Promising prospect Danny O’Connor recently spent 10 days working out at the famed Athletes’ Performance Institute in Tempe, Arizona.
Athletes’ Performance, where Boston Red Sox stars Dustin Pedroia and Jacoby Ellsbury trained during the off-season, is home base for numerous athletes in several sports.
O’Connor arrived there right after a slew of college football players, including potential top pick Matthew Stafford, the U. of Georgia quarterback, preparing for the NFL combine had departed, which afforded Danny extra time and special attention.
“One of my best friends went to school for sports medicine and he has a good job there with Athletes’ Performance,” Danny said. “He talked to the people who run the facility and I did 10 days of legitimate training there. I was very impressed. I got educated about my body, nutrition, recovery work, and not getting injured. I
"It was like going to school to learn how to be an athlete. It was way better than going to the gym and punching the heavy bag. I had a little time off after my last fight. I could have taken a vacation, or taken a vacation in Arizona and training at Athletes’ Performance. I learned a lot of new stuff. I was like a sponge; taking in as much knowledge as possible to make me a better athlete.”
2004 U.S. Olympic Team alternate O’Connor, 5-0 (2), is coming off his first-round TKO of Charles Wade before 300 of his passionate fans three weeks ago in Boston.
“The place was jam-packed,” Danny noted. “They kept me until the last fight. I didn’t watch any of the other fights so I could concentrate on mine, but when I went out there everybody – family, friends and fans – were standing and it was so loud. I was really taken back to think they were all there to see me. It was a good feeling.”
The 23-year-old O’Connor, who defeated 2008 Olympic Gold medalist Felix Diaz, of the Dominican Republic, last May in a USA-Dominican Republic dual meet, is gradually dropping down from light welterweight to lightweight His connections at Athletes’ Performance set him up with a strength and conditioning coach, Eric Cressey, in Hudson, MA.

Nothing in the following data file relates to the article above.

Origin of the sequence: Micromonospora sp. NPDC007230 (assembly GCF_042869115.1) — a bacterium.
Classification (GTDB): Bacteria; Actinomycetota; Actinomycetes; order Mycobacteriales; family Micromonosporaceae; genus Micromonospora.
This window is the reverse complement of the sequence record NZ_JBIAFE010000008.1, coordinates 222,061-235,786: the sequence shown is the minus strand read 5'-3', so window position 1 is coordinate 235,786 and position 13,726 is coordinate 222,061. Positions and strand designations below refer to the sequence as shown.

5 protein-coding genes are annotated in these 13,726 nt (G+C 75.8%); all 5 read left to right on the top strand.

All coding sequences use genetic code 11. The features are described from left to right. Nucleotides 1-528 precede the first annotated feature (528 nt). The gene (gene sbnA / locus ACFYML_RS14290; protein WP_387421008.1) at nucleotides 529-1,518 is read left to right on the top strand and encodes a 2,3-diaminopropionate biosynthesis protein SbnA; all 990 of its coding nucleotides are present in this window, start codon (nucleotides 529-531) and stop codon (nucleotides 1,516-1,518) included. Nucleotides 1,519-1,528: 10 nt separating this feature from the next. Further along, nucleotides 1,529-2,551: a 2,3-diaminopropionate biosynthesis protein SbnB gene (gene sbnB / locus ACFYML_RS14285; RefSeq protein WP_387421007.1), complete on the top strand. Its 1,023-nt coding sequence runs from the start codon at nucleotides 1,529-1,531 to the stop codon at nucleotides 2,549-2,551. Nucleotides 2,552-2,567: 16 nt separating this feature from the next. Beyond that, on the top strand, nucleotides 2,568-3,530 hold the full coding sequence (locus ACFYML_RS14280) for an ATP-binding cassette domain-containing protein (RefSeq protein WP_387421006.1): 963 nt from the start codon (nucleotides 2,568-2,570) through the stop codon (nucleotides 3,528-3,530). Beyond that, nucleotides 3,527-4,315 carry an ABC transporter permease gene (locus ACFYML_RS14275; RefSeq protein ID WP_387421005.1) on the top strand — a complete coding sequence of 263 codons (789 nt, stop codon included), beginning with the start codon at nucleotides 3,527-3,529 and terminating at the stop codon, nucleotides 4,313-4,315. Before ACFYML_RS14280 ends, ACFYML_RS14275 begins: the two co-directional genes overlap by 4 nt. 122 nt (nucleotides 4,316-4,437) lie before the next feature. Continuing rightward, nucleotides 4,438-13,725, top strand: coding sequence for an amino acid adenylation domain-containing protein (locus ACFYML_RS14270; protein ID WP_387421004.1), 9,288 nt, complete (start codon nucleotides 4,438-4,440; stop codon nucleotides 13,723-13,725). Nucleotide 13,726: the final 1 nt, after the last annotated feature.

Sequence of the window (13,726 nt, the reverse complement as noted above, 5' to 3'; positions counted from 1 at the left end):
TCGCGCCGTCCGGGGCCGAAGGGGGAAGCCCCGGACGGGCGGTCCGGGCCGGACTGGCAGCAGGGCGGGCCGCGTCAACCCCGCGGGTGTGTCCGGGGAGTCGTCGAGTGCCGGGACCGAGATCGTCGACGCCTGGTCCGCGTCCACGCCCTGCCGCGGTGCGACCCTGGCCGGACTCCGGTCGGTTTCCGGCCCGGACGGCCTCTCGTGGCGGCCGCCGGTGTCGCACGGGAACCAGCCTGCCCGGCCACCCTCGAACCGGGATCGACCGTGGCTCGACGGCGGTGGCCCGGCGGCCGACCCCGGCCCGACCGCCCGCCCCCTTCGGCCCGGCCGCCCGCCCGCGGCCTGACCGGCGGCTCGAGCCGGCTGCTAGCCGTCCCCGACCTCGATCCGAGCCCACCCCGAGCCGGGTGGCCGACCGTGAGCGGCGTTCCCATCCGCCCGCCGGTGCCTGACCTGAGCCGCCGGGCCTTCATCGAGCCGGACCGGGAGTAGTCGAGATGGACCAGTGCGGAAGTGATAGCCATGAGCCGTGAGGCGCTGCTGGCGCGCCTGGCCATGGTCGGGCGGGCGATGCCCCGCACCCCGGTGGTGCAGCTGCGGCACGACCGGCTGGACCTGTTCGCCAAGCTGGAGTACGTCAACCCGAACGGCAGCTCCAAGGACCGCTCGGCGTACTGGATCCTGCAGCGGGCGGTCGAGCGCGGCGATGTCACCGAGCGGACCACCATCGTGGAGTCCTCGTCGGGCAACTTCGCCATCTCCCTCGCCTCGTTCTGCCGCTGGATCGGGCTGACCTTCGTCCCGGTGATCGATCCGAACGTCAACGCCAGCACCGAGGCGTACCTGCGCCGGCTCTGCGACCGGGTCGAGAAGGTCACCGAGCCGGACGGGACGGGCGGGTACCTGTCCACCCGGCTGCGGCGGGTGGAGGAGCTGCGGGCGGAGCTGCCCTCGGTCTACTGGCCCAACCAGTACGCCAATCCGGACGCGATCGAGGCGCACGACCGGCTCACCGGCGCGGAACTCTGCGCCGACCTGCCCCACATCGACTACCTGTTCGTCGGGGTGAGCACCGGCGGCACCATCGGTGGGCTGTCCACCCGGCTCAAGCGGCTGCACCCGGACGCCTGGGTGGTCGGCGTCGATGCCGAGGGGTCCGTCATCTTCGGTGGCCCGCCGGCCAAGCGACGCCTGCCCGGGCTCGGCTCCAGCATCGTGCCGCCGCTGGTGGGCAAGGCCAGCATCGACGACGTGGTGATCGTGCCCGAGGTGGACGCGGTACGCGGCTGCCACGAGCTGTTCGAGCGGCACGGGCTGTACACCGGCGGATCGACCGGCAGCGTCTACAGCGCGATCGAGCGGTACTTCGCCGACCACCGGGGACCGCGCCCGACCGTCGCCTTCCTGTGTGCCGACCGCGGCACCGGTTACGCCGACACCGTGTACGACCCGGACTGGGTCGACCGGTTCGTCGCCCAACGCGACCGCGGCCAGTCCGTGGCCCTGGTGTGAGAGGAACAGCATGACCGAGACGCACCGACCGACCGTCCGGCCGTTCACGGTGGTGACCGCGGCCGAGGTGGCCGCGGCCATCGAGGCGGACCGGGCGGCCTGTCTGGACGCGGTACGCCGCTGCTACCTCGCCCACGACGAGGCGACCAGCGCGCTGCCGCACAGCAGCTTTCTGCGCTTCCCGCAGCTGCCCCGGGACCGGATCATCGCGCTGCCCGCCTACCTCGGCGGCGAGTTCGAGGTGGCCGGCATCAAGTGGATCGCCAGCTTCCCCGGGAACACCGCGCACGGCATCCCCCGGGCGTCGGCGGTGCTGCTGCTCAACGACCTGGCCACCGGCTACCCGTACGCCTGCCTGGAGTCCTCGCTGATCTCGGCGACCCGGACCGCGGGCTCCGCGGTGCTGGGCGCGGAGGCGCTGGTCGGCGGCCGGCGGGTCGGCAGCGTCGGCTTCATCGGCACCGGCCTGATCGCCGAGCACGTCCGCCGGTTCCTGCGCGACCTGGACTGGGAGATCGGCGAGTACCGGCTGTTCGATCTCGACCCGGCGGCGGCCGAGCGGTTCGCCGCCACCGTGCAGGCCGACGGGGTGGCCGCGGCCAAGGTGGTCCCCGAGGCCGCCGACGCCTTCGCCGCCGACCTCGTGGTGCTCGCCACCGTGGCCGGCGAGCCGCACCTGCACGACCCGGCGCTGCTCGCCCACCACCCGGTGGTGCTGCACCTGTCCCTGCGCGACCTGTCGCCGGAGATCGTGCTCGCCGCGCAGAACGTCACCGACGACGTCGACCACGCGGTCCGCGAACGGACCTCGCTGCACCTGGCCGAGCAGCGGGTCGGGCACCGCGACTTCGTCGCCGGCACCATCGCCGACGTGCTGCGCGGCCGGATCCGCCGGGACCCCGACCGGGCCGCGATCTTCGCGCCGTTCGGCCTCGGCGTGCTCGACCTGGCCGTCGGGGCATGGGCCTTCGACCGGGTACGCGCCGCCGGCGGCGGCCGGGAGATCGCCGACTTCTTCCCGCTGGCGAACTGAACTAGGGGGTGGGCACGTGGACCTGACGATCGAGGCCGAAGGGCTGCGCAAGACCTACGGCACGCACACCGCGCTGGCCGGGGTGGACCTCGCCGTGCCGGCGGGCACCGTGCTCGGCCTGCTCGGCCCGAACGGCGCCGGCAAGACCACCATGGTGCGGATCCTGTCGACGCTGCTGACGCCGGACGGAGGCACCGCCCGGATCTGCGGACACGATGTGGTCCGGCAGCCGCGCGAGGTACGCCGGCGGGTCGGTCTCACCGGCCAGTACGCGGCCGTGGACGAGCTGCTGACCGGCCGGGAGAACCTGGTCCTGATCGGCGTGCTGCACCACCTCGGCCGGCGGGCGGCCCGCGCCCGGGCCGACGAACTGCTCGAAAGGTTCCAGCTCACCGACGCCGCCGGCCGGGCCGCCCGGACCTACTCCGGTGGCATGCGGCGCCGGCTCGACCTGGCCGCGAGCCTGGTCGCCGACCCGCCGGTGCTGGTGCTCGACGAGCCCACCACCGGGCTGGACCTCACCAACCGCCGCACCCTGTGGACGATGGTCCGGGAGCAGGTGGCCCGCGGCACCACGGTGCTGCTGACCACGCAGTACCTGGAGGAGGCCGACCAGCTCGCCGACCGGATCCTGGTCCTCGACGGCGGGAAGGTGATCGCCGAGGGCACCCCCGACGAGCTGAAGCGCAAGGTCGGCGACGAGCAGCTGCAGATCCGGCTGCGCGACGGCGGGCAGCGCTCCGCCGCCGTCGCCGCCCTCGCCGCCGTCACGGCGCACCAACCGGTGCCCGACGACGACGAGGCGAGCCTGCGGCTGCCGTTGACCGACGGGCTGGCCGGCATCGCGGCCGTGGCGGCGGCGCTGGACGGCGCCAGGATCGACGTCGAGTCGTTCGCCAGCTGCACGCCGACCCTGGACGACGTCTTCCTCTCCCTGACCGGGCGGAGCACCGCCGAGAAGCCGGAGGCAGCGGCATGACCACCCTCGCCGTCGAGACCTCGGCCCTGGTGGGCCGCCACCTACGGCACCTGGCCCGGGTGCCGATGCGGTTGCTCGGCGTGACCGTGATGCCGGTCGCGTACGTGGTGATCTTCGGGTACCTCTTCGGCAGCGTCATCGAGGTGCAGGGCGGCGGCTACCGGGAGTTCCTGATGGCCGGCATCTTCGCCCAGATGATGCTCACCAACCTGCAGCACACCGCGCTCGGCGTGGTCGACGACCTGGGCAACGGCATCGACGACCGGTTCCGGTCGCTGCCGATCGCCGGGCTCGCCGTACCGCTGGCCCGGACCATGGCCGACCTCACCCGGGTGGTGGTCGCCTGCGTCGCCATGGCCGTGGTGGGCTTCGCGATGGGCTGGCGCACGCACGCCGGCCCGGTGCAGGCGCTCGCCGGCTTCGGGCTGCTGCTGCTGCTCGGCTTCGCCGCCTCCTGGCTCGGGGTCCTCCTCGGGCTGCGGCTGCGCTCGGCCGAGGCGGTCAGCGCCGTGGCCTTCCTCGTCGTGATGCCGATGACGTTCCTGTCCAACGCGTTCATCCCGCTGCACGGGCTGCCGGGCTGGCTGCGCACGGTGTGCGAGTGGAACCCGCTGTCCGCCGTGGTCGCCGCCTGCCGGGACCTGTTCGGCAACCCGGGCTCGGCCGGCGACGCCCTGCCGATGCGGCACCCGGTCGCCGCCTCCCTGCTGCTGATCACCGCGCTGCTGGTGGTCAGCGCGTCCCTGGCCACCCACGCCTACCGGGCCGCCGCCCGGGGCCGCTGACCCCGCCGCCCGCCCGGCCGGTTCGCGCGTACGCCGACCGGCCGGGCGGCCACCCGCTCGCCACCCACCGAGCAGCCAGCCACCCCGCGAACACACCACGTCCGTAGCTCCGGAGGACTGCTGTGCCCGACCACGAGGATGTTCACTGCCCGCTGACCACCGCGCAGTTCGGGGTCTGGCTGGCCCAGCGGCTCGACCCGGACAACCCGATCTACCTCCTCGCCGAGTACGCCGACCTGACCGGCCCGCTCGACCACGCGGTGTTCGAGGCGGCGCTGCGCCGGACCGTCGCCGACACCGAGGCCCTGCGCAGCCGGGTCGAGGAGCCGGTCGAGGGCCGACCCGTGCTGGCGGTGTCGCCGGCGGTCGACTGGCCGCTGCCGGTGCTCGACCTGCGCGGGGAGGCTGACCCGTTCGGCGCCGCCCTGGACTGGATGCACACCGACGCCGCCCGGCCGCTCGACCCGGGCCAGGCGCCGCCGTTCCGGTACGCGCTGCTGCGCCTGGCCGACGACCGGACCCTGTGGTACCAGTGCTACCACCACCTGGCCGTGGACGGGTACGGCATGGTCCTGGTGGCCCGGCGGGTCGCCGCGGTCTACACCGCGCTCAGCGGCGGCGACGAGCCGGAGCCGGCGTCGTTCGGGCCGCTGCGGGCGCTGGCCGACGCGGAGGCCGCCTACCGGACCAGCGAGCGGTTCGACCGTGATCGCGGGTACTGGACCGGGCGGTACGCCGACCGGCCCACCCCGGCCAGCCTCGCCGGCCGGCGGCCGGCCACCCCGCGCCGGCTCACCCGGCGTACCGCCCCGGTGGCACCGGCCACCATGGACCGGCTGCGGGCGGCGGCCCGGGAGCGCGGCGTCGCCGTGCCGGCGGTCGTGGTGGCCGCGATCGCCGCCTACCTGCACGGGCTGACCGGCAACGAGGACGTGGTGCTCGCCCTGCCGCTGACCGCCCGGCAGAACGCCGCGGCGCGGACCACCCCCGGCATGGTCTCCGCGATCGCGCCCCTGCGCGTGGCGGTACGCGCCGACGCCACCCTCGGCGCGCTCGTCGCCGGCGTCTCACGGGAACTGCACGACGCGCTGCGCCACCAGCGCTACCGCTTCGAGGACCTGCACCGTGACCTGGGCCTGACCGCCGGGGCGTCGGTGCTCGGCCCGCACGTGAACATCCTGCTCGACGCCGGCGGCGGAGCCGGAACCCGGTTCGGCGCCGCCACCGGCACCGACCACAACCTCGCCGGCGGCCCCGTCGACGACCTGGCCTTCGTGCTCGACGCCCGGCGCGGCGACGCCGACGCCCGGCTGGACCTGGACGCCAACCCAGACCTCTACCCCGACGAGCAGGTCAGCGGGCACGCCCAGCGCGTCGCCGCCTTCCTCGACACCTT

“Eric is a well known strength coach who worked a lot with former Red Sox star Curt Schilling,” O’Connor added. “He has me doing a lot of ply-metrics, similar to workouts we did with the Olympic Team – interval and explosive training. I feel good about my fights.
"I’m getting stronger and better each fight. I’m not the type to ever get out of shape, but I’m on a mission to be world champion and everyday, I wake up thinking of what I can do to make that happen. Mornings, I work with Eric, and nights I’m at the gym in Providence training with my coach, David Keefe.
“I’m coming down in weight, little by little, to 135. The morning of my last fight I weighed 137+ but when I learned my opponent wasn’t coming in close to 140, I ate more and weighed in at 141. With proper nutrition, I want to be a strong 135, not weak making it. I’m on a great diet plan and when I’m comfortable at 135, I’m going to be a monster.”
Danny’s head trainer and co-manager, David Keefe, believes the move to make his prize pupil a lightweight is a major step in the right direction. “Our goal is to drop weight gradually until he hits 135 in about six months,” Keefe explained. “
Eventually, Danny will be the champion of the world in the division that suits him best - lightweight. He’s going to be a big lightweight. I’ve always told Danny that he had the weight to lose. Hooking-up with Eric Cressey will help him drop weight and make him stronger at the same time, something Rob Valle, O’Connor’s other co-manager, and I are excited about.”
O’Connor, promoted by Seminole Warriors Boxing, is scheduled to fight an opponent to be determined April 25 on Showtime’s Carl Froch-Jermain Taylor card at MGM Grand Foxwoods. “That’s another big card where I can showcase my talents to a lot of different people,” Danny concluded. “It’s a great fight card and Foxwoods is close to home, so I know a lot of my fans will be there.”